Website Security Best Practices

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Website Security Best Practices

Harry Bartlett

In a recent Google report, 32 percent more websites were hacked in 2016 than in the previous year. We've noticed an increase as well. Recently we have helped multiple clients recover from website hacks. Being proactive is critical to protecting a site.

Bartlett has extensive experience in helping clients take preventive measures to safeguard their websites. Here are some of the services we offer.

Security Audits

Our website security audits measure a site's performance against a list of criteria. This includes a code and CMS review documenting vulnerabilities and providing recommendations to lock the site down. Vulnerabilities can exist with core content management system software e.g. WordPress and Drupal, 3rd party contributed plug-ins and modules, LAMP stack, and the Git Hub repository.

CMS Security

CMS's such as WordPress and Drupal regularly release security updates that should be installed when available as well as updating 3rd party contributed modules/plugins, and Themes. Drupal releases security updates more frequently than WordPress, has more robust security features, and is less of a target, since there are less Drupal sites than WordPress sites.  

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Disk Space and Memory Usage

Reviewing these on a monthly basis to ensure proper bandwidth for your site is important. Website hackers use bots to crawl the internet to search for sites with enough bandwidth resources to launch their attacks. Without even knowing it, a website's owner may be helping a hacker carry out an illicit activity. A good first step to take if you see a sudden spike in bandwidth is to use a utility such as Sucuri to check your site.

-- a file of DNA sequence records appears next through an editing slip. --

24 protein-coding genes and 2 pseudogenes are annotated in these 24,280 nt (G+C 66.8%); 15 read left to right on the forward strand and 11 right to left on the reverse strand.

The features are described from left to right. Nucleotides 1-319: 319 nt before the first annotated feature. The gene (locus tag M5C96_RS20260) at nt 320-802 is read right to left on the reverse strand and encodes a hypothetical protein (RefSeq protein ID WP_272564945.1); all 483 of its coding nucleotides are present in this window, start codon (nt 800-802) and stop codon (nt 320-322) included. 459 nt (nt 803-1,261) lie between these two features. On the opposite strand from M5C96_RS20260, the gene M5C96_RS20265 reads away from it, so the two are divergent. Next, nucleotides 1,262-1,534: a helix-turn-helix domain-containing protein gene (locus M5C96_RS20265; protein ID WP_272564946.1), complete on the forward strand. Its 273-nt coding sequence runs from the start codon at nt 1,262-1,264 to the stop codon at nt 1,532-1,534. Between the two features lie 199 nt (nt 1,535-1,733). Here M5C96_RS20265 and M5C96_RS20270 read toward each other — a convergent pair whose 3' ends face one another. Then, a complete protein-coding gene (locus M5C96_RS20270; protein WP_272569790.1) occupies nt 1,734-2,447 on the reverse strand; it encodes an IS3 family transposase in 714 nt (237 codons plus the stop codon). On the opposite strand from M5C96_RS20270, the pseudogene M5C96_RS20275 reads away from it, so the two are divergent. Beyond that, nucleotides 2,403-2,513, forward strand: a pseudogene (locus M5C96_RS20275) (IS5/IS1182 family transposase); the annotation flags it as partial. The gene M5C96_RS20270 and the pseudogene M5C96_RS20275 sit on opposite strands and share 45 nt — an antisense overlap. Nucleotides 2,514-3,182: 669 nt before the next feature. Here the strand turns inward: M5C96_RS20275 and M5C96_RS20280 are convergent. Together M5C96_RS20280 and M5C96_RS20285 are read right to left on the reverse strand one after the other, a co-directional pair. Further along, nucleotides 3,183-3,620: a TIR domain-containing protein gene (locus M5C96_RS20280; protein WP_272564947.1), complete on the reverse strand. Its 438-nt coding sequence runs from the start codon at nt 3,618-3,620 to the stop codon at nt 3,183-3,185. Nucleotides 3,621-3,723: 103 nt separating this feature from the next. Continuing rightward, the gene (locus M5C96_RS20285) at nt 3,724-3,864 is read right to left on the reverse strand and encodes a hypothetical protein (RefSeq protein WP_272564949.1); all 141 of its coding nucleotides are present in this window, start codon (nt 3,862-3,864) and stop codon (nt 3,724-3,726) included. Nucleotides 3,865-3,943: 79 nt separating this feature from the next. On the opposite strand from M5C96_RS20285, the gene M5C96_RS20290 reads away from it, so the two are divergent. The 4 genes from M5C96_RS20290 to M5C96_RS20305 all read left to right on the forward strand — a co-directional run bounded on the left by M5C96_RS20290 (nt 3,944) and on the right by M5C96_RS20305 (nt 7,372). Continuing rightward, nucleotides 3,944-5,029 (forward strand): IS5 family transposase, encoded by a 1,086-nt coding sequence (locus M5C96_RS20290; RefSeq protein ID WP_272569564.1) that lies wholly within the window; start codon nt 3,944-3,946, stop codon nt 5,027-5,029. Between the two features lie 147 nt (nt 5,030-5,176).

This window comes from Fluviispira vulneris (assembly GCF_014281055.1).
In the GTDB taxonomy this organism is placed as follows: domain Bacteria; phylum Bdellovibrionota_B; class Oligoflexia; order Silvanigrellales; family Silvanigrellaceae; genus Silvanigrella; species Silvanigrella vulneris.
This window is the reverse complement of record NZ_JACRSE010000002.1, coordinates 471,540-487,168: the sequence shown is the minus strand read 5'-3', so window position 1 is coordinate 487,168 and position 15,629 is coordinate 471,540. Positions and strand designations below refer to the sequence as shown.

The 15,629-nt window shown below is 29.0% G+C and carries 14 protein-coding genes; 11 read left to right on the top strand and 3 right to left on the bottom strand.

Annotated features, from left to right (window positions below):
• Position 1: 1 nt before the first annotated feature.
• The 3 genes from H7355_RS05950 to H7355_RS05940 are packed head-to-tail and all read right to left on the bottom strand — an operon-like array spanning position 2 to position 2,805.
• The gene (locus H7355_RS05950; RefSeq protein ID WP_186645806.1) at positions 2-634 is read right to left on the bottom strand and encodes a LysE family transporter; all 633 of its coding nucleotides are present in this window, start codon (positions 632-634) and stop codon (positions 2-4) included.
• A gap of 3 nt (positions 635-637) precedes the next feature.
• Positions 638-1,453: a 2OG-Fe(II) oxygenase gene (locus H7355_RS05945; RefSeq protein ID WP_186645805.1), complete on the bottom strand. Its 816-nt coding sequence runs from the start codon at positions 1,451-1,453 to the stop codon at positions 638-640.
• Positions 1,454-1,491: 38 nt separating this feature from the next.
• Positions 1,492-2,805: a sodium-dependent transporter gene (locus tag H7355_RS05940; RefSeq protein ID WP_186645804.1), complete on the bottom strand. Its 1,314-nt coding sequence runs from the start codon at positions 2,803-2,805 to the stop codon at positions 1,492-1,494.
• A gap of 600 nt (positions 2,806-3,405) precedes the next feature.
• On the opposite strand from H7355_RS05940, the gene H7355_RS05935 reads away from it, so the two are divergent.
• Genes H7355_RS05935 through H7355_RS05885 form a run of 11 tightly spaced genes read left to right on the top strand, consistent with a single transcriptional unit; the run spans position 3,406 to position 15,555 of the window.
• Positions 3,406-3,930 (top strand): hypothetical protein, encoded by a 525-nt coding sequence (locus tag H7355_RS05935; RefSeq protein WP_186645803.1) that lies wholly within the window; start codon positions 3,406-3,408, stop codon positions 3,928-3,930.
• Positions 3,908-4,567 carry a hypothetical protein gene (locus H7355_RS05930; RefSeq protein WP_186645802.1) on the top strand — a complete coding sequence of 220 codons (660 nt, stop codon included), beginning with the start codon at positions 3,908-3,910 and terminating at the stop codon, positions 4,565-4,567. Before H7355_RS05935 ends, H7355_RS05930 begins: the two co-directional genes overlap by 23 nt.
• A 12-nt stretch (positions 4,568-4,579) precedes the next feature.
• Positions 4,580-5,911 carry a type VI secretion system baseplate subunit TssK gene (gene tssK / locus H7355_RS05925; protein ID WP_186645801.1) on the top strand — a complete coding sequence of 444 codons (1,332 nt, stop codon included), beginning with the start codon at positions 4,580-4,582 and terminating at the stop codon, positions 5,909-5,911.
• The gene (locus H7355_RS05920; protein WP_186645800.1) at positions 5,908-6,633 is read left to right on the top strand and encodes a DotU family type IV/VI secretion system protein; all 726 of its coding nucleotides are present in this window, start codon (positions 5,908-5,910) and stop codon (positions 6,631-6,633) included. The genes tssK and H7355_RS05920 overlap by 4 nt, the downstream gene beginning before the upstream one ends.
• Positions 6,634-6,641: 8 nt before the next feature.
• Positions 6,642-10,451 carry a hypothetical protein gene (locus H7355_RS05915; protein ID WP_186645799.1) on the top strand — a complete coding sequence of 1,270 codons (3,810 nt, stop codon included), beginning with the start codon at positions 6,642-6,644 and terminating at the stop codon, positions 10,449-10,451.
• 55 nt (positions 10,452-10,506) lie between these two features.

CMS User Profile Setup

Usernames, passwords, administrative access permissions and account management are common vulnerabilities. See moer about the worst passwords to use. Best practices when setting up CMS login credentials include username and passwords that include a combination of characters, numbers, and symbols as well as 2 factor authentication.

Alerts Setup

Having a ‘site uptime’ utility that sends an alert when a site goes down is important since you may not be aware when it goes down. Uptime is a key metric that builds customer loyalty and trust, avoids lost revenue and maintains a sound SEO score.

Recovering from a website hack or security breach can be a slow and frustrating process, while also negatively impacting your business. Keeping your site CMS, contributed modules/plugins and Theme up-to-date, and using strong usernames/passwords and 2 factor authentication, will help prevent a security breach and maximize site uptime. 

About the author

Harry started BI in 1998 and focuses on integrating best practices in branding, user experience design, Internet marketing, and technology to increase the value of an online presence.
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